Different from the azimuthons in circular waveguides, the azimuthons in square waveguides rotate conditionally. Due to the symmetry of the square waveguide, a rotating azimuthon will deform, i.e., its profile will change. Without considering nonlinearity, the linear superposition of two degenerate modes [e.g., dipoles in Fig. 4(a), labeled as ] is also a dipole solution in the square potential, as . We found that an azimuthon in a square waveguide will rotate when the condition is met. Here represents the Hamiltonian of the model.22 Even though the wobbling azimuthons can be established in our numerical simulations, we are more interested in the rotating azimuthons, so we set again and in this section to guarantee the rotation of azimuthons during propagation.
Thus the azimuthons will be deformed during propagation because of the symmetry of the potential, hence to exhibit the azimuthon conversion in a more clear way one has to properly choose the value of to make the Rabi oscillation period almost equal to one half of the target azimuthon rotation period, since the modulation frequency is determined beforehand. Numerical simulations reveal that the rotation periods of the hexapole azimuthon and the higher-order dipole azimuthon are and , respectively. Therefore, according to Eq. (12), the modulation strength for the two cases should be and , respectively. The numerical demonstration of the Rabi oscillation is shown in Fig. 5. Different from the setting for the case of a circular waveguide, the longitudinal modulation always accompanies the square waveguide.
As shown in Fig. 5(a), the hexapole azimuthon is obtained at (one half of the Rabi oscillation period and also a quarter of the rotation period of the hexapole azimuthon), whereas in Fig. 5(b) the higher-order dipole azimuthon is obtained at . When the propagation distance reaches one Rabi oscillation period, the dipole azimuthon is recovered with a small deformation. To show the azimuthon conversion more transparently, we also display the corresponding phase distributions. Evidently, there is only one phase singularity in the phase of the dipole azimuthon (the topological charge is 1), five singularities for the hexapole azimuthon (the topological charge is 3), and nine for the higher-order dipole azimuthon (the topological charge is again 1). As seen, the phase distributions are in accordance with the expectations and with those displayed in Fig. 4.
We investigated and demonstrated Rabi oscillations of azimuthons in weakly nonlinear waveguides with weak longitudinally periodic modulations. Based on the coupled mode theory, we find the period of Rabi oscillation, which is affected by the modulation strength and also by the spatial symmetry of azimuthons. The analysis is feasible for both circular and square waveguides and can be extended to the waveguides of other symmetries.
Based on the model considered in this work, the switching between a vortex-carrying azimuthon and a multipole that is free-of-vortex will not happen. The reason is that the initial azimuthon is composed of two degenerate modes that will switch into another two degenerate modes during propagation. So the output is a composition of , which also carries a vortex. However, if the potential is modulated transversely in a proper manner, such a switch becomes possible once both the longitudinal and transverse phase matching is satisfied.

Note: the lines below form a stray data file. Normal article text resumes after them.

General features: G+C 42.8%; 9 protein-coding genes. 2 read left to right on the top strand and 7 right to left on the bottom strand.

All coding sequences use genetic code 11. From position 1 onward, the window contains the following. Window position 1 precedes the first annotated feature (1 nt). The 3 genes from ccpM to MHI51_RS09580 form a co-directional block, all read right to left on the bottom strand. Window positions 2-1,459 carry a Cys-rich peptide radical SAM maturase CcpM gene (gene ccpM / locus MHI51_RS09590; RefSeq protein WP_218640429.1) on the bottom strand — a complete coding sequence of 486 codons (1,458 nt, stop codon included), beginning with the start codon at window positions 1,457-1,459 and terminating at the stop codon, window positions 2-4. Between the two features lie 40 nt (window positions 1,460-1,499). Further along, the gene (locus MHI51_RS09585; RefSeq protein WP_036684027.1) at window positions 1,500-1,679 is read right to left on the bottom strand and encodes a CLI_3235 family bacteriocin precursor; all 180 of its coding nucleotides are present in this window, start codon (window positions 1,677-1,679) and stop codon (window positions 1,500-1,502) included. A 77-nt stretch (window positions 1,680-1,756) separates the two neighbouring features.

This work was supported by Guangdong Basic and Applied Basic Research Foundation (No. 2018A0303130057), the National Natural Science Foundation of China (Nos. U1537210, 11534008, and 11804267), and the Fundamental Research Funds for the Central Universities (Nos. xzy012019038 and xzy022019076). M. R. B. acknowledges support from the NPRP 11S-1126-170033 project from the Qatar National Research Fund, whereas K. C. J. and Y. Q. Z. acknowledge the computational resources provided by the HPC platform of Xi’an Jiaotong University. All authors acknowledge anonymous reviewers for their valuable comments. The authors declare no conflicts of interest.
Kaichao Jin received his BS degree from Wuhan University of Technology in 2018. He is a master student working under the supervision of Yiqi Zhang at the School of Electronic Science and Engineering of Xi’an Jiaotong University. Currently, he is working on topological and waveguide array physics.
Yongdong Li received his PhD from Xi’an Jiaotong University, Xi’an, China, in 2005. He is currently a professor at the School of Electronic Science and Engineering of Xi’an Jiaotong University. His research interests include modeling and applications of plasmas.
Feng Li received his PhD from the University Nice Sophie Antipolis, France, in 2013. He is currently a professor at the School of Electronic Science and Engineering of Xi’an Jiaotong University. His research interests include quantum and topological effects in photonic micro/nanostructures.
Milivoj R. Belić received his PhD from The City College of New York in 1980. He is a professor in physics at Texas A&M University at Qatar. His research interests include topological photonics, nonlinear optics, and nonlinear dynamics.
Yanpeng Zhang received his PhD from Xi’an Jiaotong University, Xi’an, China, in 2000. He is currently a professor at the School of Electronic Science and Engineering of Xi’an Jiaotong University. His research interests include quantum optics, topological photonics, and nonlinear optics.
Yiqi Zhang received his PhD from Xi’an Institute of Optics and Precision Mechanics, Chinese Academy of Sciences, Xi’an, China, in 2011. He is currently an associate professor at the School of Electronic Science and Engineering of Xi’an Jiaotong University. His research interests include topological photonics and nonlinear optics.